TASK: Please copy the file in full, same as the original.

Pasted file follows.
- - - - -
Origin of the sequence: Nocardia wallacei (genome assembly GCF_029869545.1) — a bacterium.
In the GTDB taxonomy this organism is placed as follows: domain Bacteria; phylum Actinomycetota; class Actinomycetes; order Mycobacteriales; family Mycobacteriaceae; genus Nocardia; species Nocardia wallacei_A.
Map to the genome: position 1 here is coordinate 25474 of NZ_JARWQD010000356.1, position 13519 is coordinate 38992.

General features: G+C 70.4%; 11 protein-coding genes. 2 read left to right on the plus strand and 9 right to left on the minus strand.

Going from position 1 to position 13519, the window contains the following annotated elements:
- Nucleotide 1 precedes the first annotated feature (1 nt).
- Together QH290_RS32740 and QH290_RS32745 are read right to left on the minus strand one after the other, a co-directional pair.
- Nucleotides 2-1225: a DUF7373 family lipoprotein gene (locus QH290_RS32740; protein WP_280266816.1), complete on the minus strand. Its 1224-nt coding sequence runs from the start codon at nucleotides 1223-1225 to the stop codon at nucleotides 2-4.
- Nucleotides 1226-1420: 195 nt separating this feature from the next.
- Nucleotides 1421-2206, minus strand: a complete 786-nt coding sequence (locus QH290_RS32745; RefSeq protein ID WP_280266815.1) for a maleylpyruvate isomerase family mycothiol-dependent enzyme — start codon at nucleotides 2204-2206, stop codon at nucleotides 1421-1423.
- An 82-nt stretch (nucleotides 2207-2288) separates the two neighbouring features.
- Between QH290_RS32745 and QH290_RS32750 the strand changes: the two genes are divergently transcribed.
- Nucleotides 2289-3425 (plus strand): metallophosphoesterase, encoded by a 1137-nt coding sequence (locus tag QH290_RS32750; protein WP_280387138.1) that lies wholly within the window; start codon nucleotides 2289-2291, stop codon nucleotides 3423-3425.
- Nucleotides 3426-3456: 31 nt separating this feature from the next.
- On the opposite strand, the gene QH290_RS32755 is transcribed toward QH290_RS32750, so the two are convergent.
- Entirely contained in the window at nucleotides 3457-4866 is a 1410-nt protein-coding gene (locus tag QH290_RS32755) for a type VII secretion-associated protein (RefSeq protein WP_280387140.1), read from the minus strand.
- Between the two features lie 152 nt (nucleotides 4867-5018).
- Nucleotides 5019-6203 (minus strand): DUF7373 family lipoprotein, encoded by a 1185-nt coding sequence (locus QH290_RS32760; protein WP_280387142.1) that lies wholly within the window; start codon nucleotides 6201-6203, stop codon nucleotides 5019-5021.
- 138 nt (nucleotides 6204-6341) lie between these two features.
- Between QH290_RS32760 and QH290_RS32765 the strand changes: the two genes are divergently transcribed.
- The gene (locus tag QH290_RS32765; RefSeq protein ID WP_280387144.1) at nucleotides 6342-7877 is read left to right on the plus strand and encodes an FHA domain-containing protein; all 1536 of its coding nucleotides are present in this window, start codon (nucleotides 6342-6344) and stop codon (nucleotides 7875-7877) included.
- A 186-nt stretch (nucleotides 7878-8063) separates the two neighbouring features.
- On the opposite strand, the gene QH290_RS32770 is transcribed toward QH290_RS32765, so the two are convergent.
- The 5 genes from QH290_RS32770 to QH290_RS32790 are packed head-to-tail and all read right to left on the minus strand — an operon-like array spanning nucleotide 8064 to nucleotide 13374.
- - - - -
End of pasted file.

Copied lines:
Origin of the sequence: Nocardia wallacei (genome assembly GCF_029869545.1) — a bacterium.
In the GTDB taxonomy this organism is placed as follows: domain Bacteria; phylum Actinomycetota; class Actinomycetes; order Mycobacteriales; family Mycobacteriaceae; genus Nocardia; species Nocardia wallacei_A.
Map to the genome: position 1 here is coordinate 25474 of NZ_JARWQD010000356.1, position 13519 is coordinate 38992.

General features: G+C 70.4%; 11 protein-coding genes. 2 read left to right on the plus strand and 9 right to left on the minus strand.

Going from position 1 to position 13519, the window contains the following annotated elements:
- Nucleotide 1 precedes the first annotated feature (1 nt).
- Together QH290_RS32740 and QH290_RS32745 are read right to left on the minus strand one after the other, a co-directional pair.
- Nucleotides 2-1225: a DUF7373 family lipoprotein gene (locus QH290_RS32740; protein WP_280266816.1), complete on the minus strand. Its 1224-nt coding sequence runs from the start codon at nucleotides 1223-1225 to the stop codon at nucleotides 2-4.
- Nucleotides 1226-1420: 195 nt separating this feature from the next.
- Nucleotides 1421-2206, minus strand: a complete 786-nt coding sequence (locus QH290_RS32745; RefSeq protein ID WP_280266815.1) for a maleylpyruvate isomerase family mycothiol-dependent enzyme — start codon at nucleotides 2204-2206, stop codon at nucleotides 1421-1423.
- An 82-nt stretch (nucleotides 2207-2288) separates the two neighbouring features.
- Between QH290_RS32745 and QH290_RS32750 the strand changes: the two genes are divergently transcribed.
- Nucleotides 2289-3425 (plus strand): metallophosphoesterase, encoded by a 1137-nt coding sequence (locus tag QH290_RS32750; protein WP_280387138.1) that lies wholly within the window; start codon nucleotides 2289-2291, stop codon nucleotides 3423-3425.
- Nucleotides 3426-3456: 31 nt separating this feature from the next.
- On the opposite strand, the gene QH290_RS32755 is transcribed toward QH290_RS32750, so the two are convergent.
- Entirely contained in the window at nucleotides 3457-4866 is a 1410-nt protein-coding gene (locus tag QH290_RS32755) for a type VII secretion-associated protein (RefSeq protein WP_280387140.1), read from the minus strand.
- Between the two features lie 152 nt (nucleotides 4867-5018).
- Nucleotides 5019-6203 (minus strand): DUF7373 family lipoprotein, encoded by a 1185-nt coding sequence (locus QH290_RS32760; protein WP_280387142.1) that lies wholly within the window; start codon nucleotides 6201-6203, stop codon nucleotides 5019-5021.
- 138 nt (nucleotides 6204-6341) lie between these two features.
- Between QH290_RS32760 and QH290_RS32765 the strand changes: the two genes are divergently transcribed.
- The gene (locus tag QH290_RS32765; RefSeq protein ID WP_280387144.1) at nucleotides 6342-7877 is read left to right on the plus strand and encodes an FHA domain-containing protein; all 1536 of its coding nucleotides are present in this window, start codon (nucleotides 6342-6344) and stop codon (nucleotides 7875-7877) included.
- A 186-nt stretch (nucleotides 7878-8063) separates the two neighbouring features.
- On the opposite strand, the gene QH290_RS32770 is transcribed toward QH290_RS32765, so the two are convergent.
- The 5 genes from QH290_RS32770 to QH290_RS32790 are packed head-to-tail and all read right to left on the minus strand — an operon-like array spanning nucleotide 8064 to nucleotide 13374.